The Daily Evergreen

Residents of burned building look for new homes

Accidental fire last Tuesday was started by a cooking accident

Members+of+the+Pullman+Fire+Department+stand+outside+the+four-tenant+apartment%0Aon+Maple+Street+that+burned+down+last+Tuesday.
Members of the Pullman Fire Department stand outside the four-tenant apartment
on Maple Street that burned down last Tuesday.

Members of the Pullman Fire Department stand outside the four-tenant apartment on Maple Street that burned down last Tuesday.

JACQUI THOMASSON | DAILY EVERGREEN FILE

JACQUI THOMASSON | DAILY EVERGREEN FILE

Members of the Pullman Fire Department stand outside the four-tenant apartment on Maple Street that burned down last Tuesday.

CARMEN JARAMILLO, Evergreen reporter

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Residents of the Maple Street apartment that burned down last week are trying to pick up the pieces as they move from hotel to hotel, still looking for a permanent place to live. The residents are devastated in the loss of their possessions but also in the loss of the home and family they built as friendly neighbors.

The four-tenant apartment, owned and operated by the Community Action Center, was the location of an accidental fire last Tuesday which caused $100,000 of property damage and has made the apartment unlivable due to fire, smoke and water damage.

Talia Salter, a single mother of three daughters, was driving home from Colfax on Tuesday afternoon when she received a frantic phone call from her neighbor Amy Ann Davis.

The house was on fire but everyone was unharmed, including Salter’s 11-month-old daughter who was being babysat while Salter was at work and her other daughters at school.

The fire started in the downstairs apartment when Victor Chatman was making jalapeno poppers. He said he thought the stove was on medium when he went to the bathroom, but when he came back the room filled with smoke.

He ran upstairs to warn Davis, who wasn’t home. Her younger sister Taylor Ward was there babysitting Salter’s 11-month-old, with Davis’s 17-year-old son Silas Davis also home.

After warning his neighbors Chatman ran next door to Palouse River Counseling where he got help calling emergency responders.

By the time Chatman returned with a fire extinguisher from Palouse River Counseling, the basement was already engulfed in flames, he said.

His two cats Maxima and Klutz were both killed in the fire.

Chatman said inspectors from the Community Action Center had been to his property the same day as the fire and identified the smoke detector was not working. There was a fire extinguisher located on the outside of the building, but Chatman said he didn’t have anything to break the protective glass with.

Davis was driving home from Moscow, where she had taken her mother, who lives with her, to a doctor’s appointment.

She had called her sister as they left Moscow to let her know they were on their way back. Not even 10 minutes after hanging up Ward called back saying the house was on fire.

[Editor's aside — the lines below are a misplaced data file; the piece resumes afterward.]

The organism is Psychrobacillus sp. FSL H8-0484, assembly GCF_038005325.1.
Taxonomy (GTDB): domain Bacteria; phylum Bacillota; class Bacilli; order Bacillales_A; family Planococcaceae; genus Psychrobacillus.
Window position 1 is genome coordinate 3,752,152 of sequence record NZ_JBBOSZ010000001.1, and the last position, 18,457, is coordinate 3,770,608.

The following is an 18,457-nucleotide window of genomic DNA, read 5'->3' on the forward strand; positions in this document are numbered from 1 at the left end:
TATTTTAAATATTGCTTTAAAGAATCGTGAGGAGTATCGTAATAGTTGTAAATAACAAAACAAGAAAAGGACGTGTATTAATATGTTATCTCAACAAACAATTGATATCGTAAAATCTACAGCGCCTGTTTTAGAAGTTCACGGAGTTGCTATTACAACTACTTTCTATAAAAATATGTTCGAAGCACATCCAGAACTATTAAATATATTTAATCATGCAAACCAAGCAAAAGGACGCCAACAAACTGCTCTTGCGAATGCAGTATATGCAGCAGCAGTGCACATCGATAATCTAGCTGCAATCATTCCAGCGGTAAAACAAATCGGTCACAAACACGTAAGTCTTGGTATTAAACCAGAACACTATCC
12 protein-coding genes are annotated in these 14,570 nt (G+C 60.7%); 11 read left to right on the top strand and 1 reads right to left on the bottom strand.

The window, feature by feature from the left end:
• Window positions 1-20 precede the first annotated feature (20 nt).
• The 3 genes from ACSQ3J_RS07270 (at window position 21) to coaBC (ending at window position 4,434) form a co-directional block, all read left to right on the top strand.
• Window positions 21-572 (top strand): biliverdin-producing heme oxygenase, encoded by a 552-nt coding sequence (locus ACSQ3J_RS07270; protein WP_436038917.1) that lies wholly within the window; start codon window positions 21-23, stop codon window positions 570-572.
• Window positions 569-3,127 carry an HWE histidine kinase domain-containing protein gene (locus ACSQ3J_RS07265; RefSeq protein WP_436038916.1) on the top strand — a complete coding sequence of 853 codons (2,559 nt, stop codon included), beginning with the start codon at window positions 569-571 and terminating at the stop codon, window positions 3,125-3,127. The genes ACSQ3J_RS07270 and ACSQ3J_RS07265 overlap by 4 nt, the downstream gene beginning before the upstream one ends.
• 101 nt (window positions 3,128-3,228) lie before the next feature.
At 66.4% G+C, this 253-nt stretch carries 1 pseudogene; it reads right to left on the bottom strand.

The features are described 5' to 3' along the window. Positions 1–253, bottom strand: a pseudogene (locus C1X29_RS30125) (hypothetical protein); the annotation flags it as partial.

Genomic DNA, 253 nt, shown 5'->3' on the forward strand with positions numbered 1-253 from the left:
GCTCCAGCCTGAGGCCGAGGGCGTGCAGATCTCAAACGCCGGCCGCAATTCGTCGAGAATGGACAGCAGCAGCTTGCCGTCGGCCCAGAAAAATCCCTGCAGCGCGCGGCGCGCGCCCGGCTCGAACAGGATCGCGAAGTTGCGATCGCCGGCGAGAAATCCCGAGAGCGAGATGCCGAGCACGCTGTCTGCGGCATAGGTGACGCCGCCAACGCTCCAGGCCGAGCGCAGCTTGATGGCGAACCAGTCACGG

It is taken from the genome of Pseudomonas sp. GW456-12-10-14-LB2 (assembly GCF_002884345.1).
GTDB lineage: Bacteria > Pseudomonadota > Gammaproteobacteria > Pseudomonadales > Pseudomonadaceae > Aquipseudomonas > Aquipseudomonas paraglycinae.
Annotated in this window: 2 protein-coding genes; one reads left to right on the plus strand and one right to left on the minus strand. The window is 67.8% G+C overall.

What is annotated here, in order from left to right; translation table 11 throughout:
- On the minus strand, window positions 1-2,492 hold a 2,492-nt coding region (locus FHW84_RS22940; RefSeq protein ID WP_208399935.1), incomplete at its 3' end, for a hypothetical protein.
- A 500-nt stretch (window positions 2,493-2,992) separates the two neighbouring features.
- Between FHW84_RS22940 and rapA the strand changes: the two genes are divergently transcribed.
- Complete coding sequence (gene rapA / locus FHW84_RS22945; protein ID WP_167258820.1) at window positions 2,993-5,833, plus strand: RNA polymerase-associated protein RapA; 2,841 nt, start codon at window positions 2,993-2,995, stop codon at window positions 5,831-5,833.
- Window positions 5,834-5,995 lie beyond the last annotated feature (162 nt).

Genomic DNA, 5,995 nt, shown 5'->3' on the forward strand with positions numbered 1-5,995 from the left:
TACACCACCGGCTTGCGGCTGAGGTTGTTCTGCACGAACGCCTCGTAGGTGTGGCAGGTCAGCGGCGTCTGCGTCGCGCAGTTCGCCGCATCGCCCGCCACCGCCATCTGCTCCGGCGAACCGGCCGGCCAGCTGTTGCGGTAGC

Davis told her to get out and to get Salter’s dog, Bandit, who was home alone in the adjacent apartment, out.

When Salter pulled up to her home, now with the whole block closed off to traffic, she couldn’t believe it.

“My whole life is in that house,” Salter said. “All I could think was ‘everything is in there’ — my daughters’ birth certificates, Social Security cards, pictures, everything.”

The residents were put up in the Quality Inn until Friday when they were moved to The State Inn by the Community Action Center.

Salter said WSU’s football weekend had made it hard for them to find a place to stay.

Residents still don’t know when they will have a permanent home. It is almost certain they will be split up from each other, Salter said.

Davis said she and her family may have to stay in hotels through the end of the month.

“I love this little house, I had awesome neighbors. It was everything that we always wanted,” Davis said. “Everyone had their own rooms and space. Now we don’t have any of that.”

The majority of Davis’ possessions, she said, were damaged by the fire, with Salter’s home suffering mostly smoke and water damage.

“My entire life is in a plastic bucket,” she said.

The residents said they have been overwhelmed with support from the community, but they are not yet accepting donations of furniture or other large items because without a permanent home they have no place to store things nor are they sure what they will need.

Chatman said he’s sorry to his neighbors, because he feels like they lost their houses because of him.

“If I had gotten out of the bathroom quicker, the fire wouldn’t have started,” Chatman said, “and we’d still be here, like a happy family, because we built up a family here.”

About the Writer
CARMEN JARAMILLO, Evergreen reporter

Carmen is a senior majoring in multimedia journalism and political science from Port Townsend, Washington

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Residents of burned building look for new homes